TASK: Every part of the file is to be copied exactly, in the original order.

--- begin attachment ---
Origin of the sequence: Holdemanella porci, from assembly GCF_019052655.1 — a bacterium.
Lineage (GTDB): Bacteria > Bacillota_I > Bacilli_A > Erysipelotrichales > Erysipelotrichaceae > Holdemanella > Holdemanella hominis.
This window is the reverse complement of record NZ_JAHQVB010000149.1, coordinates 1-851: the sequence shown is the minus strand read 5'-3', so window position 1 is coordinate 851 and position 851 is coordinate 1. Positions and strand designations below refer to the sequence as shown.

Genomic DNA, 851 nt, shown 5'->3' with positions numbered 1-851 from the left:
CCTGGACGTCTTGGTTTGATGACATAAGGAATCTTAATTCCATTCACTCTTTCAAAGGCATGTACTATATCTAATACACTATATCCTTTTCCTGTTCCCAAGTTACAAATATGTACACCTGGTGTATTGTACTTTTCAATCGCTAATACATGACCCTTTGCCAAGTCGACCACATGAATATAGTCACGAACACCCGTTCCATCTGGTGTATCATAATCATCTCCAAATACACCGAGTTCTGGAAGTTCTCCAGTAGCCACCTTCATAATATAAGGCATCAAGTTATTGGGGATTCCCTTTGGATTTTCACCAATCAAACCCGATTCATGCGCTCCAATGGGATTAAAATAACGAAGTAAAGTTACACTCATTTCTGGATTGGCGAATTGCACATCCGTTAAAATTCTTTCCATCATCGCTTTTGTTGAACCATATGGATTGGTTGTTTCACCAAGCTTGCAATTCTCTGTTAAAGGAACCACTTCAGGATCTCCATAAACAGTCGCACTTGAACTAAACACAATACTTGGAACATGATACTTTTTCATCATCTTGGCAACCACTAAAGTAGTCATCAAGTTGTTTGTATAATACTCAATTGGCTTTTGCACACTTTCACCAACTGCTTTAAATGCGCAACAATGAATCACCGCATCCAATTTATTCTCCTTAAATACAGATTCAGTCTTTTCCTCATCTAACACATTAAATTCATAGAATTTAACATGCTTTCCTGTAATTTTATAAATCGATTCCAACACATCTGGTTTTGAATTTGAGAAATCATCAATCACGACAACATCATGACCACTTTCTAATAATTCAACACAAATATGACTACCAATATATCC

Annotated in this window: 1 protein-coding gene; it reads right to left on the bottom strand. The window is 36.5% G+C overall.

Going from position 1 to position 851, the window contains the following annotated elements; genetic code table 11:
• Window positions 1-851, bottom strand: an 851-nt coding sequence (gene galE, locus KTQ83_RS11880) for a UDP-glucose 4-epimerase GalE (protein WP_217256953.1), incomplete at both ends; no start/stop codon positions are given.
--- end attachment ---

Origin of the sequence: Holdemanella porci, from assembly GCF_019052655.1 — a bacterium.
Lineage (GTDB): Bacteria > Bacillota_I > Bacilli_A > Erysipelotrichales > Erysipelotrichaceae > Holdemanella > Holdemanella hominis.
This window is the reverse complement of record NZ_JAHQVB010000149.1, coordinates 1-851: the sequence shown is the minus strand read 5'-3', so window position 1 is coordinate 851 and position 851 is coordinate 1. Positions and strand designations below refer to the sequence as shown.

Genomic DNA, 851 nt, shown 5'->3' with positions numbered 1-851 from the left:
CCTGGACGTCTTGGTTTGATGACATAAGGAATCTTAATTCCATTCACTCTTTCAAAGGCATGTACTATATCTAATACACTATATCCTTTTCCTGTTCCCAAGTTACAAATATGTACACCTGGTGTATTGTACTTTTCAATCGCTAATACATGACCCTTTGCCAAGTCGACCACATGAATATAGTCACGAACACCCGTTCCATCTGGTGTATCATAATCATCTCCAAATACACCGAGTTCTGGAAGTTCTCCAGTAGCCACCTTCATAATATAAGGCATCAAGTTATTGGGGATTCCCTTTGGATTTTCACCAATCAAACCCGATTCATGCGCTCCAATGGGATTAAAATAACGAAGTAAAGTTACACTCATTTCTGGATTGGCGAATTGCACATCCGTTAAAATTCTTTCCATCATCGCTTTTGTTGAACCATATGGATTGGTTGTTTCACCAAGCTTGCAATTCTCTGTTAAAGGAACCACTTCAGGATCTCCATAAACAGTCGCACTTGAACTAAACACAATACTTGGAACATGATACTTTTTCATCATCTTGGCAACCACTAAAGTAGTCATCAAGTTGTTTGTATAATACTCAATTGGCTTTTGCACACTTTCACCAACTGCTTTAAATGCGCAACAATGAATCACCGCATCCAATTTATTCTCCTTAAATACAGATTCAGTCTTTTCCTCATCTAACACATTAAATTCATAGAATTTAACATGCTTTCCTGTAATTTTATAAATCGATTCCAACACATCTGGTTTTGAATTTGAGAAATCATCAATCACGACAACATCATGACCACTTTCTAATAATTCAACACAAATATGACTACCAATATATCC

Annotated in this window: 1 protein-coding gene; it reads right to left on the bottom strand. The window is 36.5% G+C overall.

Going from position 1 to position 851, the window contains the following annotated elements; genetic code table 11:
• Window positions 1-851, bottom strand: an 851-nt coding sequence (gene galE, locus KTQ83_RS11880) for a UDP-glucose 4-epimerase GalE (protein WP_217256953.1), incomplete at both ends; no start/stop codon positions are given.